Nothing reminds me how fickle the fashion industry is than Isaac Mizrahi‘s tumble from the top. The designer who was at the very top of the game, just as I was beginning to become enamoured with fashion, now mostly sells his work on QVC. Of course, it’s not a sob story: Mizrahi does extremely well financially (as does Jessica Simpson), but when was the last time his name was uttered in a serious fashion conversation?
They say a person needs to be at the right place at the right time, and, in all aspects, Mizrahi was. So what happened? It certainly wasn’t the lack of talent, because he had heaps of that. Was it overexposure, following the superb 1995 fashion documentary Unzipped, directed by his then boyfriend, Douglas Keeve? Sadly, yes.
Since the film, Mizrahi has appeared as a celebrity host, judge, personality, whatever, on every mediocre show on television. The once-praised designer stopped showing at New York Fashion Week last year, and, according to a recent New York Times article, wows not to return. He sold his company and licence to Xcel Brands, for a very formidable sum. Of course, this happened after two decades of financial and critical failures. His cheerleaders, that ranged from André Leon Talley to Anna Wintour, moved on to the likes of Prabal Gurung and Jason Wu. This industry is always about the next, but also about genuineness. Mizrahi’s pursuit for celebrity status definitely didn’t help.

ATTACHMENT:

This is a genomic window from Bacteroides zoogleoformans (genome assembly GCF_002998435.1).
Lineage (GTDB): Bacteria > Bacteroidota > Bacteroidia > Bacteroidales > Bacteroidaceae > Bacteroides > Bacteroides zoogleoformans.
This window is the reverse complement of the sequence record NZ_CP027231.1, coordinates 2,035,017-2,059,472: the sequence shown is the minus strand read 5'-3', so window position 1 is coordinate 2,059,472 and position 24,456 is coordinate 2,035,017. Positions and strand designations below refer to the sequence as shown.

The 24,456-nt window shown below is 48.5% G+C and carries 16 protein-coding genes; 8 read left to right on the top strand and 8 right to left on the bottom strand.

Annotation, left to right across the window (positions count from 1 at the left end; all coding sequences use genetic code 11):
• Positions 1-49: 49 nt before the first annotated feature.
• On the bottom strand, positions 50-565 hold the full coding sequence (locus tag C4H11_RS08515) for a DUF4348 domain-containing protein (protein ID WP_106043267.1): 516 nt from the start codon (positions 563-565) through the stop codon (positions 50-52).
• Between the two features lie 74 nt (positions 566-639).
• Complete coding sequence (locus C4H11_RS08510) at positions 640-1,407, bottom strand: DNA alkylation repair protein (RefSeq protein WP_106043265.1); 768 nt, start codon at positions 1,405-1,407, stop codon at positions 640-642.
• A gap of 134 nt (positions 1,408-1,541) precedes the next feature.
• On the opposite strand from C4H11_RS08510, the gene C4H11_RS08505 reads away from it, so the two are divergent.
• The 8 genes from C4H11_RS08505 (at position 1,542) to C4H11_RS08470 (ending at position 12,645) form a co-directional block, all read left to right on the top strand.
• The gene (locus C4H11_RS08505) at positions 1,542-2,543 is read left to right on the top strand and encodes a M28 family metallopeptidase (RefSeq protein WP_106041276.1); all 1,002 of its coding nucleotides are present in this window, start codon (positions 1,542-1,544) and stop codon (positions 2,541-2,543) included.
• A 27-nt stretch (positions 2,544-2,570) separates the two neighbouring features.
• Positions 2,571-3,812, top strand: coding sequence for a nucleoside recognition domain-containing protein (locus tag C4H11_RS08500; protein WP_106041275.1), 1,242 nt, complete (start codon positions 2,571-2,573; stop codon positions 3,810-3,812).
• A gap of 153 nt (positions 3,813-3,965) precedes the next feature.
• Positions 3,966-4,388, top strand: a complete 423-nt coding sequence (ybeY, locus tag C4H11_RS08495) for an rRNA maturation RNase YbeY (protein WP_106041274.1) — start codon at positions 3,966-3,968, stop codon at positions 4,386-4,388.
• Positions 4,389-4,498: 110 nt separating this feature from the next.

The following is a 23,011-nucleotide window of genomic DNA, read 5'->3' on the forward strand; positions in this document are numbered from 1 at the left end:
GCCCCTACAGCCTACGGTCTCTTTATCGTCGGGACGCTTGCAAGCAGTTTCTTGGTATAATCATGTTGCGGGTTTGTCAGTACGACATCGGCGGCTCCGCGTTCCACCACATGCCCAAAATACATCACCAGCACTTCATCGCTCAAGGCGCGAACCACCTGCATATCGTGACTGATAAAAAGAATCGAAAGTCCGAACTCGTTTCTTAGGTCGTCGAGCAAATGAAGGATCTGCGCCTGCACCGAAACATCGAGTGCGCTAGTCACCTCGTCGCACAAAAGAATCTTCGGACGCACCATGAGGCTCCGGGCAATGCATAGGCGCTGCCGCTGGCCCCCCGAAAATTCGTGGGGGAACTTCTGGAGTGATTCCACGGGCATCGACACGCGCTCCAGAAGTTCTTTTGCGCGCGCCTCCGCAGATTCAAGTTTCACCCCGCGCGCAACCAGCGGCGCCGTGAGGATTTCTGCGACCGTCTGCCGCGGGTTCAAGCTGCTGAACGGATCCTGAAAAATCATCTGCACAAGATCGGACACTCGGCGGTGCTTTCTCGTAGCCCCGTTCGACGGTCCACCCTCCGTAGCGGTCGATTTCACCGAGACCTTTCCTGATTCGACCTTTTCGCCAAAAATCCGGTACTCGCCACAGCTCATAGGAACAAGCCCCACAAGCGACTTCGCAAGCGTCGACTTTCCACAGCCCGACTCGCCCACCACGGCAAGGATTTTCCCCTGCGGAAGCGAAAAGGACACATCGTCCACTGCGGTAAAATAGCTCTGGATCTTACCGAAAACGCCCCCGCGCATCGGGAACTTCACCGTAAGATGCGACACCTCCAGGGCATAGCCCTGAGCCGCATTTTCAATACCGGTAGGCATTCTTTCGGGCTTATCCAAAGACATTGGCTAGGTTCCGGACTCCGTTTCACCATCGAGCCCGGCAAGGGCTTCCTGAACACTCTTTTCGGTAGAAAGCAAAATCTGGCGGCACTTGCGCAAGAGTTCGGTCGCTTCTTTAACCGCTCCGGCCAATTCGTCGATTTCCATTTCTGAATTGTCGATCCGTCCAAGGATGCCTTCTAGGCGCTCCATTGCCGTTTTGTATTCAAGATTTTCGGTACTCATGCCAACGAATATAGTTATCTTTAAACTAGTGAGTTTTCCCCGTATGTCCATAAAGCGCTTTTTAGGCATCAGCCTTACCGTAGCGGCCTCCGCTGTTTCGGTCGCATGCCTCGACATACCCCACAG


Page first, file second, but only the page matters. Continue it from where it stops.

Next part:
As Robin Givhan put it: “People in the industry look askance at those who don’t live and breathe fashion. It’s like, you must suffer for your art, or you’re not legit.”
Twenty years ago, he was all that: a charming, eccentric young designer deperetaely trying to create and please. Unzipped captures Mizrahi at his best (plus, young Naomi, Carla, Shalom, Christy, Cindy, Kate, Amber!), and gives us a glimpse of what could’ve been. I still find the film utterly spellbinding: the passion, the talent, the anxiety.
“It’s just the worst day in the world after the show. I hate waking up. I hate not sleeping after I’ve just worked so hard, waking up to the reviews the next day.”
I do realize this post reads like a eulogy. I suppose, in a way, it is.